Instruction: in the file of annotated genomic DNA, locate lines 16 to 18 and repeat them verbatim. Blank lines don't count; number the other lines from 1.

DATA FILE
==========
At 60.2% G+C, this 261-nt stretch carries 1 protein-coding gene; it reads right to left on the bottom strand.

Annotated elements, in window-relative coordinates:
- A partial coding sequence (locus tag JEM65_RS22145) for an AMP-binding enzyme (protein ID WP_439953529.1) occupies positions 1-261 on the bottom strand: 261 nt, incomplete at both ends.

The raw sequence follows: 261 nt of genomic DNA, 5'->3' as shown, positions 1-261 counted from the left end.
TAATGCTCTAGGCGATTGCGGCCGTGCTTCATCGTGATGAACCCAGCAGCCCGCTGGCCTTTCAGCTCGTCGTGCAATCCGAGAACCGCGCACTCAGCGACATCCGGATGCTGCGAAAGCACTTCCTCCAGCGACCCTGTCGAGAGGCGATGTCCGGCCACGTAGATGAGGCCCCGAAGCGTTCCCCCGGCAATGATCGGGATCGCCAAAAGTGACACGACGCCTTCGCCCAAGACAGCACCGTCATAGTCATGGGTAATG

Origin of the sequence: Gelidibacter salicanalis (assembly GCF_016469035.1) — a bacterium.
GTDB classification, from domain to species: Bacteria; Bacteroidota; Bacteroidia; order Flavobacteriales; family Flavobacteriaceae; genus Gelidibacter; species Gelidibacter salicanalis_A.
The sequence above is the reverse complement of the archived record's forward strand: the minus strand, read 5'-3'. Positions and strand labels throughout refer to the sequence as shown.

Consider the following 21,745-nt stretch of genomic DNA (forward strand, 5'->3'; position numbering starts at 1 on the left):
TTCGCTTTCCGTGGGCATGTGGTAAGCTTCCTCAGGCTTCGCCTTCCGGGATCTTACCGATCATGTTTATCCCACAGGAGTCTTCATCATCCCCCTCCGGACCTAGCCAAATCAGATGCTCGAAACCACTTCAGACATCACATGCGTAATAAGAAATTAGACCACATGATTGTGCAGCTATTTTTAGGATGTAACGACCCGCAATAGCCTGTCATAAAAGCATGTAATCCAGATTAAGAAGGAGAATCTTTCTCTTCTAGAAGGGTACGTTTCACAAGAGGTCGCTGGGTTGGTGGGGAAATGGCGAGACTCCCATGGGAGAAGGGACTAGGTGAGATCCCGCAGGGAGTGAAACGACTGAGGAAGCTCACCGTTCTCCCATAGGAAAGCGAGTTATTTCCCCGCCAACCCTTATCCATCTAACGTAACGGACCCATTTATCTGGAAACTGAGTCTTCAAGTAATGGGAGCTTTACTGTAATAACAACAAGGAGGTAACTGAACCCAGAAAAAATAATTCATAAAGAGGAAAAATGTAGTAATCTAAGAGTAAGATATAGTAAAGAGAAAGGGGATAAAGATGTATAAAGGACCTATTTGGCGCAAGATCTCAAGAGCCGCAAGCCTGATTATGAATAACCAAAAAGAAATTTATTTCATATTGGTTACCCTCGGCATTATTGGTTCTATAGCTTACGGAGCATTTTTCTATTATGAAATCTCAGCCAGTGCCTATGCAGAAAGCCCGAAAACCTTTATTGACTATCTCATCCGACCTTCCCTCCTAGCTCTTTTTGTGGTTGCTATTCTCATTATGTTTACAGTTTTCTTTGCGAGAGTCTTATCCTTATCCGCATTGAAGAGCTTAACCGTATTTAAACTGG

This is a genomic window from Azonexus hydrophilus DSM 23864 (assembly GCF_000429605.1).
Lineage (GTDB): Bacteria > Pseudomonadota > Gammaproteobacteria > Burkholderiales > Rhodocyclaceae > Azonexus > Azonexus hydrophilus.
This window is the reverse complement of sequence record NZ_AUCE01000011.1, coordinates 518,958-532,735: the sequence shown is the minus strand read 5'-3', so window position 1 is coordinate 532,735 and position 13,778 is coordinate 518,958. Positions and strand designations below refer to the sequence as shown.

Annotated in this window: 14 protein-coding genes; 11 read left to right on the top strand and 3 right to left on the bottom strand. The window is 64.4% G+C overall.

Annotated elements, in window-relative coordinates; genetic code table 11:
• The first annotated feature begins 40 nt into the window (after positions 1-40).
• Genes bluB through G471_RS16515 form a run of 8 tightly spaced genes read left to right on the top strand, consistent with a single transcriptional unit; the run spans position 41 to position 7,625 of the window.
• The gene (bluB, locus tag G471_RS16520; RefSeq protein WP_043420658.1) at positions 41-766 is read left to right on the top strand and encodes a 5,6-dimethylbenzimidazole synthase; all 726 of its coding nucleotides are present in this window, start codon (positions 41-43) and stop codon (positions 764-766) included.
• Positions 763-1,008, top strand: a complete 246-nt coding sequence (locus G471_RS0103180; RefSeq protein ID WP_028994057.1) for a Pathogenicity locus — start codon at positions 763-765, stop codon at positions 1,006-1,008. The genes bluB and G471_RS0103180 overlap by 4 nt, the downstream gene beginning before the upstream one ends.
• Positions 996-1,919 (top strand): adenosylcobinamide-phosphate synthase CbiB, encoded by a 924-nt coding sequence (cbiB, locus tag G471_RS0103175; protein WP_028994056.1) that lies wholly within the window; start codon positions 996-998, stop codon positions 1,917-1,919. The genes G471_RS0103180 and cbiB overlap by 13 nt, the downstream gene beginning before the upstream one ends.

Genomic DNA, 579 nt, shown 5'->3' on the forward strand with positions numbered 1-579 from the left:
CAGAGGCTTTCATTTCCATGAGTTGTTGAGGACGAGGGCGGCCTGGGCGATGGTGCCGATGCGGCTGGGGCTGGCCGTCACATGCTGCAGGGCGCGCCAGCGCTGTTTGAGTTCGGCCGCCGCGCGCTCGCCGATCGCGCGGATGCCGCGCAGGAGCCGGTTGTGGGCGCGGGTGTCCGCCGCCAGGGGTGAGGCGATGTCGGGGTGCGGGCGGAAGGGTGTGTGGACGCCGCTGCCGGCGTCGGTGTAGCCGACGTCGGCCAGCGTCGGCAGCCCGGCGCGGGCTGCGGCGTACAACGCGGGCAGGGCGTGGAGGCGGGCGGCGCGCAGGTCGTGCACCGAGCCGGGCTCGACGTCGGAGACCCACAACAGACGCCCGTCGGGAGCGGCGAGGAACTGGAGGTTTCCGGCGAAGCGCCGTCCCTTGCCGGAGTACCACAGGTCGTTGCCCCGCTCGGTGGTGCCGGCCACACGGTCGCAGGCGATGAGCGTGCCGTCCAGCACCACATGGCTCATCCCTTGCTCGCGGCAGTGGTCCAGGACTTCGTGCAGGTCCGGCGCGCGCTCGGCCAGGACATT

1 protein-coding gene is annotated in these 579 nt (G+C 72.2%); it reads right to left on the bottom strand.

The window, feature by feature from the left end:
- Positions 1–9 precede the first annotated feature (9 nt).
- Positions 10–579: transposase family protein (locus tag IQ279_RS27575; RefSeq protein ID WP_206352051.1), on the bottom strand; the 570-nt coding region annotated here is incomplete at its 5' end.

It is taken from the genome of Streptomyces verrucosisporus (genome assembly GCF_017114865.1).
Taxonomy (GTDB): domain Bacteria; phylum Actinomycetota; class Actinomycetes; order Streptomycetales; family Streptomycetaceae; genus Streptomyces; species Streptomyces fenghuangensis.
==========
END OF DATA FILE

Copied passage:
• The first annotated feature begins 40 nt into the window (after positions 1-40).
• Genes bluB through G471_RS16515 form a run of 8 tightly spaced genes read left to right on the top strand, consistent with a single transcriptional unit; the run spans position 41 to position 7,625 of the window.
• The gene (bluB, locus tag G471_RS16520; RefSeq protein WP_043420658.1) at positions 41-766 is read left to right on the top strand and encodes a 5,6-dimethylbenzimidazole synthase; all 726 of its coding nucleotides are present in this window, start codon (positions 41-43) and stop codon (positions 764-766) included.